Stack Overflow is a community of 4.7 million programmers, just like you, helping each other.

Join them; it only takes a minute:

Sign up
Join the Stack Overflow community to:
  1. Ask programming questions
  2. Answer and help your peers
  3. Get recognized for your expertise

In a project heavily using Tasks, I would like to record the parallelism "from within".

On the console, I see that GAE is automatically launching new instances of JVMs (up to 10-12) when hundreds / thousands of tasks are enqueued. Then, they run fine.

But, I would like to record which task did run on which instance for traçability and measurement of parallelism.

Is there any GAE or System property that I could get to uniquely identify the JVM on which a given task is running ?

regards didier

share|improve this question

To the best of my knowledge, there's no built in way to do this. What you can do, however, is to have a static variable that's initialized to something unique - such as a UUID. Thus, you can tell if two requests were handled by the same runtime if they have the same static UUID.

share|improve this answer
    
Hi Nick, thanks for this idea that I will try. Additional question: GAE duplicates elements from the 1st JVM when it starts the second and so on. Will this static uuid not be replicated as well when the class is reloaded / duplicated in the new machine? thanks didier – Didier Durand Dec 9 '10 at 4:28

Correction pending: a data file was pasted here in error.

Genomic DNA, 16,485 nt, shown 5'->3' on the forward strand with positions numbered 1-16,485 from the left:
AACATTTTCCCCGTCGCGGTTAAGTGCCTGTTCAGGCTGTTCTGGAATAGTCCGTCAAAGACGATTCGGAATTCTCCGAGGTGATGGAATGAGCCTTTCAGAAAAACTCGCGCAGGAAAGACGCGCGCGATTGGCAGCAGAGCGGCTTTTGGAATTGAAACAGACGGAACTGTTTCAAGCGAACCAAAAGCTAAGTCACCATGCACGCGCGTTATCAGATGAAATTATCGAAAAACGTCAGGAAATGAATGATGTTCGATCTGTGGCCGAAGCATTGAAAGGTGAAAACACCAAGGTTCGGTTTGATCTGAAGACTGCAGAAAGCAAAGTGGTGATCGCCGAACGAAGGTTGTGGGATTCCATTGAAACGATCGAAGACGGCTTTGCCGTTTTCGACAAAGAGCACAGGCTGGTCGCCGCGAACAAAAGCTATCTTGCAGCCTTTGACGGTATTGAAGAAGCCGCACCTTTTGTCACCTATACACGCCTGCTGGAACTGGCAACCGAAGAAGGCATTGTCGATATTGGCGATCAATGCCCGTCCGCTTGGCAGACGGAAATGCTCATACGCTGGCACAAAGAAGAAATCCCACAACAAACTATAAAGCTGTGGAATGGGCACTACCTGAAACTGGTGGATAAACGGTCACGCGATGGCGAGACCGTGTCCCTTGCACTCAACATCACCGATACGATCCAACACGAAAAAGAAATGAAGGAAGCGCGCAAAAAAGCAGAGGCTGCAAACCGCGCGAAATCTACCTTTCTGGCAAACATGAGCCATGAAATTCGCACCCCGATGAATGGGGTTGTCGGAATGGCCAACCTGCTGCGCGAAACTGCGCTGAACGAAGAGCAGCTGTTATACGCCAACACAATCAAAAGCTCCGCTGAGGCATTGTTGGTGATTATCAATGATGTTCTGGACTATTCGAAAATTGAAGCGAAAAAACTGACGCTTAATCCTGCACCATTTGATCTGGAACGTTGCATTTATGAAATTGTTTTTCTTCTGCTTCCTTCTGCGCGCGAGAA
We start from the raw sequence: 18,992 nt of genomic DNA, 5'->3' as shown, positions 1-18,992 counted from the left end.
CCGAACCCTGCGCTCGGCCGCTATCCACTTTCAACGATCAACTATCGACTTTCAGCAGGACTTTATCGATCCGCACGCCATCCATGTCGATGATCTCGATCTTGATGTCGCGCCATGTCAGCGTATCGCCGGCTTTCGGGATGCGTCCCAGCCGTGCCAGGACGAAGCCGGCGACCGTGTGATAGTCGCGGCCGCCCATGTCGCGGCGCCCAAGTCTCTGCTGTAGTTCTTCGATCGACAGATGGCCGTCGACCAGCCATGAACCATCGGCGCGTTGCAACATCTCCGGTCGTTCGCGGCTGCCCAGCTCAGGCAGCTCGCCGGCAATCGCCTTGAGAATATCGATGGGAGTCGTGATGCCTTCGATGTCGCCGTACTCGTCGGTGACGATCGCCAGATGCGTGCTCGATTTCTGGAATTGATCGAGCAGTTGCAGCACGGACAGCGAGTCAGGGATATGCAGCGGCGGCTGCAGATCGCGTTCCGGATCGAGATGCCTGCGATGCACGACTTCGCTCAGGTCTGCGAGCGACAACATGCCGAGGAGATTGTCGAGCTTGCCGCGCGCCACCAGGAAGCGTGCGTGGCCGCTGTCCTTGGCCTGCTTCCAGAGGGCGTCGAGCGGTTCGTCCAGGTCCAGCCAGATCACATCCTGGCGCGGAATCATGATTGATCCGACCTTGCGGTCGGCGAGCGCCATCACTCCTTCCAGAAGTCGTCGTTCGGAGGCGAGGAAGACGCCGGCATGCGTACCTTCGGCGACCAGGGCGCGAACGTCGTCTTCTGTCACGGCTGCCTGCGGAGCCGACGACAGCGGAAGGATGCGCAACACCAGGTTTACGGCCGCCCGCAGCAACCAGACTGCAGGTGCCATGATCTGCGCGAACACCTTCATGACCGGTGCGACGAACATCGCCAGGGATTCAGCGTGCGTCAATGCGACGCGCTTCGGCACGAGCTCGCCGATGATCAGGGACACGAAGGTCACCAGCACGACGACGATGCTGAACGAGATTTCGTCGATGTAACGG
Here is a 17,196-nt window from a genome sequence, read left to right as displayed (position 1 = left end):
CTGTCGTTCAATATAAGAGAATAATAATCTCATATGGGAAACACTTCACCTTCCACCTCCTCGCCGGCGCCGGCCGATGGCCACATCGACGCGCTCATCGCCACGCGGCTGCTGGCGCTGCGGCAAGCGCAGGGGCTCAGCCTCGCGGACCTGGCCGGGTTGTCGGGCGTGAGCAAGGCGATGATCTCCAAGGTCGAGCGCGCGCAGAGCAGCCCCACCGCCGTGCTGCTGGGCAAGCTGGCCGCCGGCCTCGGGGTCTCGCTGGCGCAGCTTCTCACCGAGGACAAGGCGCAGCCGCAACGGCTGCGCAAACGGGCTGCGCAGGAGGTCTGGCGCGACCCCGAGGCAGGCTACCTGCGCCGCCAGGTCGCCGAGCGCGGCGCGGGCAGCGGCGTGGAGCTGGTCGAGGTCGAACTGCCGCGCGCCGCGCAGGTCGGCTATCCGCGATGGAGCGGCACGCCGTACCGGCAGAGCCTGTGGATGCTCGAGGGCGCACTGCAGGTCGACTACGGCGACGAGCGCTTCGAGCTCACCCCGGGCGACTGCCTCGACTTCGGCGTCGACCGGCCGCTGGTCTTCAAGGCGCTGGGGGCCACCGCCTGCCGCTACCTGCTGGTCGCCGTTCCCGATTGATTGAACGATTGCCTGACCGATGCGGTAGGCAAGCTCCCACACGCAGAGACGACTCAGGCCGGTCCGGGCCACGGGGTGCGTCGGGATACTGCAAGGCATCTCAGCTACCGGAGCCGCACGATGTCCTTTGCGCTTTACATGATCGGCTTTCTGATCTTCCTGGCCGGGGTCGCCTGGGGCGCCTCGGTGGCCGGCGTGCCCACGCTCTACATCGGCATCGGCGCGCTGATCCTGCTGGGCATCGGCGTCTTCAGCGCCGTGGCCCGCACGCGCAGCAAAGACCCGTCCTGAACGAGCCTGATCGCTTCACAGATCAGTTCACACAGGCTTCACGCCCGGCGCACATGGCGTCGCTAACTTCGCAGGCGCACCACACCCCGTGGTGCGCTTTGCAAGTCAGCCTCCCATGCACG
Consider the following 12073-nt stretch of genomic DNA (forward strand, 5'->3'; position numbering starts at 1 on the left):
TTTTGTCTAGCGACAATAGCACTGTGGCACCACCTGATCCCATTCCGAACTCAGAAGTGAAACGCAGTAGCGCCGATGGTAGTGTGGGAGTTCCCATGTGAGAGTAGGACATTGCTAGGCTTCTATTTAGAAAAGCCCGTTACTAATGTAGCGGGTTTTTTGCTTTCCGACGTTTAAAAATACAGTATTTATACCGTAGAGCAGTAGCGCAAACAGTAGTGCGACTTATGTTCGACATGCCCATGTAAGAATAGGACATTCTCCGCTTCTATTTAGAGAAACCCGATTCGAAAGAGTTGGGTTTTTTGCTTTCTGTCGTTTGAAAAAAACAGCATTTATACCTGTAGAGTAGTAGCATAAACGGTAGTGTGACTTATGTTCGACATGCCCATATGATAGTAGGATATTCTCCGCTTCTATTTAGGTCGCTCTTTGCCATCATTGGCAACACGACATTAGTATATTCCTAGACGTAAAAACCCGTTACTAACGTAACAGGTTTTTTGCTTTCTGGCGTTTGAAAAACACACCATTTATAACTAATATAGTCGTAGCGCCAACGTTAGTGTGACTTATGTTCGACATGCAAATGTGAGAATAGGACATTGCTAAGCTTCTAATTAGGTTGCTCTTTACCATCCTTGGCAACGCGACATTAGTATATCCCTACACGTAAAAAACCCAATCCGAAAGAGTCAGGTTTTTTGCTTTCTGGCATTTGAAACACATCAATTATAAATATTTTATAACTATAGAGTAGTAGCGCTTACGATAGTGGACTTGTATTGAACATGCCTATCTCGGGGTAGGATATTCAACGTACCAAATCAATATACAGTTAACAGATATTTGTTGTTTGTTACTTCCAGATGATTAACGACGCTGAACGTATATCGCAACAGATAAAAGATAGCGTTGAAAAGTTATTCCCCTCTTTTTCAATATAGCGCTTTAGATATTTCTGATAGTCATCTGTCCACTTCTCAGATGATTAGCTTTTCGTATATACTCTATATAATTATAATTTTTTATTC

1  
@Didier No, it doesn't do that - each JVM is started up fresh and loads your classfiles independently. – Nick Johnson Dec 10 '10 at 2:53
1  
Nick, thanks very much, I'll experiment it live and post back results here – Didier Durand Dec 10 '10 at 4:32

This app might help you get started - the author wanted to experiment with tracking new instances, and includes source code.

AppEngine automatically starts and stops JVM and threads. This application is designed to collect some data about how and when this happens. It creates UUID and page access counters and stores them in various scopes:

* in the Memcache
* as a static field (in JVM memory)
* as a ThreadLocal
share|improve this answer

Your Answer

 
discard

By posting your answer, you agree to the privacy policy and terms of service.

Not the answer you're looking for? Browse other questions tagged or ask your own question.